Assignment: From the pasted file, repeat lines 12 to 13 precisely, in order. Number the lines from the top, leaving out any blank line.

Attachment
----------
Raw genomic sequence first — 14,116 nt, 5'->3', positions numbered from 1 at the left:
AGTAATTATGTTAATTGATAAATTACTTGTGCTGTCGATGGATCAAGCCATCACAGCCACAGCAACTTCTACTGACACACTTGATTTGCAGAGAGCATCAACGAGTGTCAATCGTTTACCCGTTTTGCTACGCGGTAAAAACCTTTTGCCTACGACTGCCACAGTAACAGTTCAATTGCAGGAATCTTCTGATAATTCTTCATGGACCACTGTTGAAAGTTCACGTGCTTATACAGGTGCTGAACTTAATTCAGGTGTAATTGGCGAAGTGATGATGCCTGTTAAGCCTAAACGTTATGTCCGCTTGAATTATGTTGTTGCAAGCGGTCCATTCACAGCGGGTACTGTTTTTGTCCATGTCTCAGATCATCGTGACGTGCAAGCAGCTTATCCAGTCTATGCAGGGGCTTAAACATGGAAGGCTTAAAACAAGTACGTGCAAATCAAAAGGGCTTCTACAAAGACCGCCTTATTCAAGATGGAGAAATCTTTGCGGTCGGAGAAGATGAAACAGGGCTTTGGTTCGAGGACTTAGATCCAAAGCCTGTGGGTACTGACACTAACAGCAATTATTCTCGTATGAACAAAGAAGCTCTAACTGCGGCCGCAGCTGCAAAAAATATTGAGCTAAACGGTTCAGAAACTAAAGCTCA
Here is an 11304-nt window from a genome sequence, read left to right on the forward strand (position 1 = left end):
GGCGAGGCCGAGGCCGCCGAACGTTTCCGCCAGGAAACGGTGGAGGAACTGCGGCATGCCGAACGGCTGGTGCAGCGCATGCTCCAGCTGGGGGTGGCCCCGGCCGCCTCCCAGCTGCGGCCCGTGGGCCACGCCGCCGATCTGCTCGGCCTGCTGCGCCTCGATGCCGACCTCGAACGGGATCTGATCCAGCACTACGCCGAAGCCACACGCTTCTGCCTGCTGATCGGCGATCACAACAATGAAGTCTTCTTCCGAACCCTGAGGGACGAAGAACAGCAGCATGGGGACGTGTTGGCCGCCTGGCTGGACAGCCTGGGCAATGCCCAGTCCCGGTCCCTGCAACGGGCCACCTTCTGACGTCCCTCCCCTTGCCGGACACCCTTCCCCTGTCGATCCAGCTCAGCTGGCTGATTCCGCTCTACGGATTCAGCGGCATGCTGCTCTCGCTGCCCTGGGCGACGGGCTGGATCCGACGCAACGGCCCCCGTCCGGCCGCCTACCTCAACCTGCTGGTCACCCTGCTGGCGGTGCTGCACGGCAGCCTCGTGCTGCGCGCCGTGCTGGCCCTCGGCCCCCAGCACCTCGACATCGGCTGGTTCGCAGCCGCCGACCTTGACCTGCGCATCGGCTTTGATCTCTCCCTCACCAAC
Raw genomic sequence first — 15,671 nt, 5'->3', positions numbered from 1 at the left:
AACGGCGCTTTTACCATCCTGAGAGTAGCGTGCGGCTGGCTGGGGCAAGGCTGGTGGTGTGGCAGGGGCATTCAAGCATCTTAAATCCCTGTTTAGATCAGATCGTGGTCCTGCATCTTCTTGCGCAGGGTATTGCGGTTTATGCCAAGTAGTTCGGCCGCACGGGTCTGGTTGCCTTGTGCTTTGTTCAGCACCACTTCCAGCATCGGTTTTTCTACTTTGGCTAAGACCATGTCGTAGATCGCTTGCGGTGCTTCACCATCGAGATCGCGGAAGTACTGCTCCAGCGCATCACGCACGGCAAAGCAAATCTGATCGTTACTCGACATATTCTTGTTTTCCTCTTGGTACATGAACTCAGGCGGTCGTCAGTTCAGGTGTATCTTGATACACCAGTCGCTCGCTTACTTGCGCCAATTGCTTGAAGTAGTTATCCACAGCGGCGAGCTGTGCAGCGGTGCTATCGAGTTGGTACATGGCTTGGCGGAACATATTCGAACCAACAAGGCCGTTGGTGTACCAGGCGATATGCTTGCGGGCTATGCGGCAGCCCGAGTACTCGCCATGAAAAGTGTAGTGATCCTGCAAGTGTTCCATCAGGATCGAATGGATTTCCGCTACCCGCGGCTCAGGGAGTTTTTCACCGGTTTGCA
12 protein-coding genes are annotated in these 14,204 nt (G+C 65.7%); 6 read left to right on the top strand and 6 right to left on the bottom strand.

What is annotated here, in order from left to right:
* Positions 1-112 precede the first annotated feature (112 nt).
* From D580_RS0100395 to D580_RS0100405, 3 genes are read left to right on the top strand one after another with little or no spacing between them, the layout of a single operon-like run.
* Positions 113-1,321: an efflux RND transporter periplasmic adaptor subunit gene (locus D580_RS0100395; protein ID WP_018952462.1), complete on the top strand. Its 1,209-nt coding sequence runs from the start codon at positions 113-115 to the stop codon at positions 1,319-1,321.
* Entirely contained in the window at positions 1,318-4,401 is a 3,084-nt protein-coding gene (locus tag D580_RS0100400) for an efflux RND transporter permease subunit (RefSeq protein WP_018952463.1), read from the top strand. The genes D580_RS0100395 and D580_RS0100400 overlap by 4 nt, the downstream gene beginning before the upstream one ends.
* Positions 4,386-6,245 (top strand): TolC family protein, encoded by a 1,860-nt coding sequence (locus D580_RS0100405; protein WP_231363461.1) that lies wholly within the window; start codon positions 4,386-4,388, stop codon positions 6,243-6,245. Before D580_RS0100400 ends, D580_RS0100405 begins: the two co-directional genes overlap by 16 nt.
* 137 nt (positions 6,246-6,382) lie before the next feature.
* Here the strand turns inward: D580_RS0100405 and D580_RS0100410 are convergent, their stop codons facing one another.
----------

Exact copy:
* Entirely contained in the window at positions 1,318-4,401 is a 3,084-nt protein-coding gene (locus tag D580_RS0100400) for an efflux RND transporter permease subunit (RefSeq protein WP_018952463.1), read from the top strand. The genes D580_RS0100395 and D580_RS0100400 overlap by 4 nt, the downstream gene beginning before the upstream one ends.
* Positions 4,386-6,245 (top strand): TolC family protein, encoded by a 1,860-nt coding sequence (locus D580_RS0100405; protein WP_231363461.1) that lies wholly within the window; start codon positions 4,386-4,388, stop codon positions 6,243-6,245. Before D580_RS0100400 ends, D580_RS0100405 begins: the two co-directional genes overlap by 16 nt.